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This report uses data on the operations of U.S. multinational companies (MNCs) to examine the extent to which, if any, MNCs are moving profits out of high-tax countries (or out of the U.S.) and into low-tax countries with little corresponding change in business operations, a practice known as “profit shifting.” To do this, the profits reported by American firms in two groups of countries are compared with measures of real economic activity in those locations. The first group consists of the five countries commonly identified as being “tax preferred” or “tax haven” countries, and includes Bermuda, Ireland, Luxembourg, the Netherlands, and Switzerland. The second group, which provides a baseline for comparison, consists of five more traditional economies. This group includes Australia, Canada, Germany, Mexico, and the United Kingdom.

Consistent with the findings of existing research, the analysis presented here appear to show that significant shares of profits are being reported in tax preferred countries and that these shares are disproportionate to the location of the firm’s business activity as indicated by where they hire workers and make investments. For example, American companies reported earning 43% of overseas profits in Bermuda, Ireland, Luxembourg, the Netherlands, and Switzerland in 2008, while hiring 4% of their foreign workforce and making 7% of their foreign investments in those economies. In comparison, the traditional economies of Australia, Canada, Germany, Mexico and the United Kingdom accounted for 14% of American MNCs overseas’ profits, but 40% of foreign hired labor and 34% of foreign investment. This report also shows that the discrepancy between where profits are reported and where hiring and investment occurs, as examples of business activity, has increased over time.

Additional evidence that profit shifting has increased over time is found from a comparison of business profits with economic output (gross domestic product) in the two country groups. MNC profits as a share of gross domestic product (GDP) in the traditional economies averaged from 1% to 2% between 1999 and 2008, while their profits in the tax preferred countries profits averaged 33% of GDP in 2008, up from 27% in 1999. Individual countries within the tax preferred group displayed more dramatic increases in the ratio of profits to GDP. For example, profits reported in Bermuda have increased from 260% of that country’s GDP in 1999 to over 1000% in 2008. In Luxembourg, American business profits went from 19% of that country’s GDP in 1999 to 208% of GDP in 2008.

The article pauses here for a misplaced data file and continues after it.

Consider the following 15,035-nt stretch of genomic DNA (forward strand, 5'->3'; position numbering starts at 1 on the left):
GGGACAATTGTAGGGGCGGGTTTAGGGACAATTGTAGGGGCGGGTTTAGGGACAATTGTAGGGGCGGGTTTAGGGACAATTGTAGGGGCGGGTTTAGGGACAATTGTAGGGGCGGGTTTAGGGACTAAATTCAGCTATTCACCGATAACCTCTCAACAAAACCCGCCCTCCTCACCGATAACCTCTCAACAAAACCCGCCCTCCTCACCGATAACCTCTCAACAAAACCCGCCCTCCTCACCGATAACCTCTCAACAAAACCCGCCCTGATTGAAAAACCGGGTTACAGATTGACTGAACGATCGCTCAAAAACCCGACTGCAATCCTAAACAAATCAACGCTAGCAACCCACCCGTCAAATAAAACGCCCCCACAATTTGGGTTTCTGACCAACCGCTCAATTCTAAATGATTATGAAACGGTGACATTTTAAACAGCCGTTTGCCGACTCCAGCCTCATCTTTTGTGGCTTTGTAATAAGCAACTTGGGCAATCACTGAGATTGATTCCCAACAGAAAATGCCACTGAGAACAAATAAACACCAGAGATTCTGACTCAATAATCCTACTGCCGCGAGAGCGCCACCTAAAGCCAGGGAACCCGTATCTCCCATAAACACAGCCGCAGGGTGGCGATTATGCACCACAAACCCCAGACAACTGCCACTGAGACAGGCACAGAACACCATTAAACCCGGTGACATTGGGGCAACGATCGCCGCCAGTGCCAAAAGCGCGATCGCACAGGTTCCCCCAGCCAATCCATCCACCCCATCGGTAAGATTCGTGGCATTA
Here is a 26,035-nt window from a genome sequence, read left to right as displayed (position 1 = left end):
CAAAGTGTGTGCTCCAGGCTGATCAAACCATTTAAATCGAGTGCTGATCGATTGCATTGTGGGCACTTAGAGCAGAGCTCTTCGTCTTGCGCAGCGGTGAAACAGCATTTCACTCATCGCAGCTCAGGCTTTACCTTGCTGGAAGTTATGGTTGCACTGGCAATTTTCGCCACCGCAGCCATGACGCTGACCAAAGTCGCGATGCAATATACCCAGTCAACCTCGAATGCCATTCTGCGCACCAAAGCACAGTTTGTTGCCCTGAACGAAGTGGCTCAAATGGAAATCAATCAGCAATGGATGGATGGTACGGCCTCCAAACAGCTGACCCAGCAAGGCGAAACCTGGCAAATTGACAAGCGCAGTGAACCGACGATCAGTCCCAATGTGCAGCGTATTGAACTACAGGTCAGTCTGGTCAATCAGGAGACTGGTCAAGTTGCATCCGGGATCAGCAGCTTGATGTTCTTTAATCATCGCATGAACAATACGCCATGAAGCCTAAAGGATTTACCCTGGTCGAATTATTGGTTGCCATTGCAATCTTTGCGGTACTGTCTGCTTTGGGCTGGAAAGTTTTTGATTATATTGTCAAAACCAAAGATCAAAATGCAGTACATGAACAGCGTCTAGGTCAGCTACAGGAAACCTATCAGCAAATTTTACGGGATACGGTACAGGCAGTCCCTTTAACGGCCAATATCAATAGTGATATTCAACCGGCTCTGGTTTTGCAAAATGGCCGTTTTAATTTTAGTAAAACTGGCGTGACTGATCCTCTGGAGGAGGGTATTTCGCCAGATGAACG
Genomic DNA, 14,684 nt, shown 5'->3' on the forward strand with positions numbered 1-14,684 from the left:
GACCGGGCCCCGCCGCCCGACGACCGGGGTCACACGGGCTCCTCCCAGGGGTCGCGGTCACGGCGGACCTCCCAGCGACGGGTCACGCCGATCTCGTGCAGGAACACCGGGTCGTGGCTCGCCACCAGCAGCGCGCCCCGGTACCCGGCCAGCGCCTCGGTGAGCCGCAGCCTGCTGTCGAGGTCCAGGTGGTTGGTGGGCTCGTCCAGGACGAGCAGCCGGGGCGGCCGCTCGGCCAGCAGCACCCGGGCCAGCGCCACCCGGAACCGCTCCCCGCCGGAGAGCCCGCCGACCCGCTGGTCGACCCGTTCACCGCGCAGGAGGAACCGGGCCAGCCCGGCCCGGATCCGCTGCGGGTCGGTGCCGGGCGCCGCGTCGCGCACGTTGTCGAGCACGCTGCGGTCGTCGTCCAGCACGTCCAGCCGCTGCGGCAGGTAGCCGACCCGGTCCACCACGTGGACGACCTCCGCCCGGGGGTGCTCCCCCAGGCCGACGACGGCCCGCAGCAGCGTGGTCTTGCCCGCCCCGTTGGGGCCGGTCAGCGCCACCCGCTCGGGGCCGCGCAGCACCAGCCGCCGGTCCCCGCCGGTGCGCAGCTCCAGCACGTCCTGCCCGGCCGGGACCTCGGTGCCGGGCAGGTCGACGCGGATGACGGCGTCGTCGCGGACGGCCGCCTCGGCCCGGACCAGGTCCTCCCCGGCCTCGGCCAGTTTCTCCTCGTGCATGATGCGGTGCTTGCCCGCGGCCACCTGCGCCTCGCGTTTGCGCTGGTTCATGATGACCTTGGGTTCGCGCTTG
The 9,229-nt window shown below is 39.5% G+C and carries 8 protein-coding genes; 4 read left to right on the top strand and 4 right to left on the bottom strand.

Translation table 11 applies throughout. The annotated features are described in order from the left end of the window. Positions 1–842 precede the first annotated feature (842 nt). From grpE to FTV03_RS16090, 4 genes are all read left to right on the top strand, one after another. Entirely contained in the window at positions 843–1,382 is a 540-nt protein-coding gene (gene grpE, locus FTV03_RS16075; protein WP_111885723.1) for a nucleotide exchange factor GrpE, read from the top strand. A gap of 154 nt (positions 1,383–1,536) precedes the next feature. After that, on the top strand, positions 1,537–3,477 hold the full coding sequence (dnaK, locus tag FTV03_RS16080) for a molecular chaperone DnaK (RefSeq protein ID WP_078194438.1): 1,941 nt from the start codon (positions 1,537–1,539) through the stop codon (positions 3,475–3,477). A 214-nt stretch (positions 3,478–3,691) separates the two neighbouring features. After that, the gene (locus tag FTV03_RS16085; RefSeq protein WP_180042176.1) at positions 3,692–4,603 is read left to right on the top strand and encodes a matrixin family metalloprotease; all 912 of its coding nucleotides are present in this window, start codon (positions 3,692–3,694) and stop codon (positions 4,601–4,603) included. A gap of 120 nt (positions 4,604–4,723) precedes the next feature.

This report may be of interest to Members of Congress for at least four reasons. First, profit shifting has been the specific target of recent Congressional action, including a September 2012 hearing held by the Senate Permanent Subcommittee on Investigations, as well as several bills introduced in the 112th Congress. Second, anti-abuse provisions have been included in general tax reform proposals in the 112th Congress. Third, most general tax reform proposals would lower the top corporate rate which would diminish the incentive to shift profits. And fourth, to the extent that profit shifting is reduced, federal tax revenues would increase which could assist in addressing the country’s debt and deficit problems.


Suggested Citation
Keightley, M. P. (2013). An analysis of where American companies report profits: Indications of profit shifting. Washington, DC: Congressional Research Service.